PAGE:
With the summer only just begun, it seems to me that October is an age away, but many of those in the industry have already turned their attention to the scary season, not least the powers that be at Pan Macmillan, who plan to publish Adam Nevill’s next novel the week before Halloween. It’s called Lost Girl and, as Nevill says, it’s a very different beast from the books of his back-catalogue…
This a thriller for sure, and may even be science fiction as it is set in the 2050s. Horror without a doubt, through depictions of a prescient universal horror (the consequences of runaway climate change), the occult, as well as the worst kind of personal horror an individual can experience (the loss of a child). Along with that, the story is my examination of a figure I have been fascinated with since childhood: the vigilante.
What follows isn’t final copy, but if it’s good enough for the author, it’s more than enough for me:
It’s 2053 and runaway climate change has brought civilisation to the brink of collapse. Billions are threatened with starvation and mankind is slowly moving north in a world stricken by war, drought and super storm—easy prey for the pandemics that sweep across the globe. Easy prey, too, for the violent gangs and people-smugglers who thrive in the crumbling world where ‘King Death’ reigns supreme.
The father’s own world went to hell two years ago. His four-year-old daughter was snatched from his garden when he should have been watching. The moments before her disappearance play in a perpetual loop in his mind, as do the nightmarish fantasies of who took her, and why. But the police are preoccupied. Amidst the worst European heat wave on record, a refugee crisis, and the coming hurricane season, who cares about one more missing child? Now it’s down to him to find her, even if it means going to the worst places imaginable, to do the unthinkable…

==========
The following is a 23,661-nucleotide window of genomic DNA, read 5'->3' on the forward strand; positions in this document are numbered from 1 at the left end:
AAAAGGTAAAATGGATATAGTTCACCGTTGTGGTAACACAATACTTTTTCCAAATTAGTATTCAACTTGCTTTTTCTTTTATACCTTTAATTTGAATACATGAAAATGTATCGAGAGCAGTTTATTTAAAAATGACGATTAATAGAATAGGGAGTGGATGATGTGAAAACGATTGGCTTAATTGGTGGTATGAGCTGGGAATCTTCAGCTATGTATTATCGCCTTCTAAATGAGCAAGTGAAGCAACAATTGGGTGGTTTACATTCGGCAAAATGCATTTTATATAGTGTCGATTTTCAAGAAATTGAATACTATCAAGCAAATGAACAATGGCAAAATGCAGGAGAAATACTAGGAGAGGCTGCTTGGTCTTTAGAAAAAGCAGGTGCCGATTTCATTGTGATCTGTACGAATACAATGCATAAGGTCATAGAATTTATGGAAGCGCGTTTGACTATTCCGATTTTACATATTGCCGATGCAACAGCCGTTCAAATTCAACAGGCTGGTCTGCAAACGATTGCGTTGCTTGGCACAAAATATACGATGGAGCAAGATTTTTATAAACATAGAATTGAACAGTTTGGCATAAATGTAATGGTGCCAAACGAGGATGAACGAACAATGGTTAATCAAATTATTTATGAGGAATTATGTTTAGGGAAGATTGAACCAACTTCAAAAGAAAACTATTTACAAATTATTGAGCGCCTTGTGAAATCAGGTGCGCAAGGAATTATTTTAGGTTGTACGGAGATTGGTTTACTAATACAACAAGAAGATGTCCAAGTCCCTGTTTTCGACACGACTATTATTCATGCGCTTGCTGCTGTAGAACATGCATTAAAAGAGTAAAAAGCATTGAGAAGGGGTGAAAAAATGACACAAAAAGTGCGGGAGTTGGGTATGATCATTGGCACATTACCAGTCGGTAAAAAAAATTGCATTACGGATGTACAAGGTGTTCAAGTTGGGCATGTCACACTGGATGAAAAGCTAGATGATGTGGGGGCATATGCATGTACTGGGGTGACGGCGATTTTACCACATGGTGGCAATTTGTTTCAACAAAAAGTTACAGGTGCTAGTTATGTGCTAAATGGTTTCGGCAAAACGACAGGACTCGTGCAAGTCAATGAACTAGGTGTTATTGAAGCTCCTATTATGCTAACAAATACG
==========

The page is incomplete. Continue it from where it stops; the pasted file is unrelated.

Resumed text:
Here comes the cover!
Now I don’t mean to be utterly reductive, but Lost Girl sounds to yours truly like Taken with echoes of The Walking Dead, which is to say… well, several things. In the first, coming as it does from the author of Apartment 16, The Ritual, Last Days, House of Small Shadows and last year’s No One Gets Out Alive—an embarrassment of horrific riches, really—Nevill’s next does indeed sound like a dramatic departure.
It also has the potential to be awfully popular, assuming the comparison-points I put to you hold true.
Last but not least, in the course of announcing his new novel, Nevill noted that “in terms of organising the material, [Lost Girl] been the most challenging book to write thus far.” I’m going to go ahead and take that as a good omen, because life’s most meaningful experiences are rarely in my experience the easiest—so roll on October!
Niall Alexander is an extra-curricular English teacher who reads and writes about all things weird and wonderful for The Speculative Scotsman, Strange Horizons, and Tor.com. He’s been known to tweet, twoo.